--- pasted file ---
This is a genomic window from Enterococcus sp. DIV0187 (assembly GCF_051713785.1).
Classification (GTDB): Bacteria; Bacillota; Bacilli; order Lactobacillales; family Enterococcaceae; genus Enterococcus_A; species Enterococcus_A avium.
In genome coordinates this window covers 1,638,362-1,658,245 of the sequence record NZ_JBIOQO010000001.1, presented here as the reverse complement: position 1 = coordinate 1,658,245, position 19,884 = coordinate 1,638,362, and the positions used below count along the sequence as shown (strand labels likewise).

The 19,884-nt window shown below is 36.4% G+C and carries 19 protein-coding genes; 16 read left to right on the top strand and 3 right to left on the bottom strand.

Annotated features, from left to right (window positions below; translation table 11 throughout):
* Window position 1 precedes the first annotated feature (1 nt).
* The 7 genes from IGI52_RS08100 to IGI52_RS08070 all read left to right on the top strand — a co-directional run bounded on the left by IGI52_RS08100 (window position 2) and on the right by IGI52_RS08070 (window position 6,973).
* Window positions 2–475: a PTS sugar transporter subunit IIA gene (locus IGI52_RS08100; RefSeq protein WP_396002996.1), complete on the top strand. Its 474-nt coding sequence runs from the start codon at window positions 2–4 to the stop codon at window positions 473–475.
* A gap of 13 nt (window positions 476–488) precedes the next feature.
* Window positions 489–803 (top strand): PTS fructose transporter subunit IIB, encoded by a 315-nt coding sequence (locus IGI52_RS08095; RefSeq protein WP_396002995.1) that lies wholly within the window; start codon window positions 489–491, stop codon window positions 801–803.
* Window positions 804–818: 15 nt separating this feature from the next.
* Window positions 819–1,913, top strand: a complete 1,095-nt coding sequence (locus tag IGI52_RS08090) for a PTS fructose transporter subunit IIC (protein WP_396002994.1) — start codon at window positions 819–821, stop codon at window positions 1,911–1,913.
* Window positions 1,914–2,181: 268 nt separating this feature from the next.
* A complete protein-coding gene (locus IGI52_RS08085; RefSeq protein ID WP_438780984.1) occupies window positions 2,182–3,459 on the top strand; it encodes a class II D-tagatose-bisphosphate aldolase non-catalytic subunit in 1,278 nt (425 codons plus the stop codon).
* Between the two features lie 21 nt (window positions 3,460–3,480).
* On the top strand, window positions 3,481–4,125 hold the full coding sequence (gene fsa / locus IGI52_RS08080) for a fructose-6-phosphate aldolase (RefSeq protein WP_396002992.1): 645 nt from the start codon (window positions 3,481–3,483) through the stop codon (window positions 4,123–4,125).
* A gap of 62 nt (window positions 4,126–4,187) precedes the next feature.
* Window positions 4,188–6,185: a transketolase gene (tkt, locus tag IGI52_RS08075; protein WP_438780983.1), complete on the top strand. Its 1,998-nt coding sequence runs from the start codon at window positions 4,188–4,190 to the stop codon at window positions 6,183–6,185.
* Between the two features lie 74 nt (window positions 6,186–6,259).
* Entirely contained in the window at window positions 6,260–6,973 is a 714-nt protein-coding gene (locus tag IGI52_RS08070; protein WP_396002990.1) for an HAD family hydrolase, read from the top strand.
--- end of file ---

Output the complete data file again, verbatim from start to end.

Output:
This is a genomic window from Enterococcus sp. DIV0187 (assembly GCF_051713785.1).
Classification (GTDB): Bacteria; Bacillota; Bacilli; order Lactobacillales; family Enterococcaceae; genus Enterococcus_A; species Enterococcus_A avium.
In genome coordinates this window covers 1,638,362-1,658,245 of the sequence record NZ_JBIOQO010000001.1, presented here as the reverse complement: position 1 = coordinate 1,658,245, position 19,884 = coordinate 1,638,362, and the positions used below count along the sequence as shown (strand labels likewise).

The 19,884-nt window shown below is 36.4% G+C and carries 19 protein-coding genes; 16 read left to right on the top strand and 3 right to left on the bottom strand.

Annotated features, from left to right (window positions below; translation table 11 throughout):
* Window position 1 precedes the first annotated feature (1 nt).
* The 7 genes from IGI52_RS08100 to IGI52_RS08070 all read left to right on the top strand — a co-directional run bounded on the left by IGI52_RS08100 (window position 2) and on the right by IGI52_RS08070 (window position 6,973).
* Window positions 2–475: a PTS sugar transporter subunit IIA gene (locus IGI52_RS08100; RefSeq protein WP_396002996.1), complete on the top strand. Its 474-nt coding sequence runs from the start codon at window positions 2–4 to the stop codon at window positions 473–475.
* A gap of 13 nt (window positions 476–488) precedes the next feature.
* Window positions 489–803 (top strand): PTS fructose transporter subunit IIB, encoded by a 315-nt coding sequence (locus IGI52_RS08095; RefSeq protein WP_396002995.1) that lies wholly within the window; start codon window positions 489–491, stop codon window positions 801–803.
* Window positions 804–818: 15 nt separating this feature from the next.
* Window positions 819–1,913, top strand: a complete 1,095-nt coding sequence (locus tag IGI52_RS08090) for a PTS fructose transporter subunit IIC (protein WP_396002994.1) — start codon at window positions 819–821, stop codon at window positions 1,911–1,913.
* Window positions 1,914–2,181: 268 nt separating this feature from the next.
* A complete protein-coding gene (locus IGI52_RS08085; RefSeq protein ID WP_438780984.1) occupies window positions 2,182–3,459 on the top strand; it encodes a class II D-tagatose-bisphosphate aldolase non-catalytic subunit in 1,278 nt (425 codons plus the stop codon).
* Between the two features lie 21 nt (window positions 3,460–3,480).
* On the top strand, window positions 3,481–4,125 hold the full coding sequence (gene fsa / locus IGI52_RS08080) for a fructose-6-phosphate aldolase (RefSeq protein WP_396002992.1): 645 nt from the start codon (window positions 3,481–3,483) through the stop codon (window positions 4,123–4,125).
* A gap of 62 nt (window positions 4,126–4,187) precedes the next feature.
* Window positions 4,188–6,185: a transketolase gene (tkt, locus tag IGI52_RS08075; protein WP_438780983.1), complete on the top strand. Its 1,998-nt coding sequence runs from the start codon at window positions 4,188–4,190 to the stop codon at window positions 6,183–6,185.
* Between the two features lie 74 nt (window positions 6,186–6,259).
* Entirely contained in the window at window positions 6,260–6,973 is a 714-nt protein-coding gene (locus tag IGI52_RS08070; protein WP_396002990.1) for an HAD family hydrolase, read from the top strand.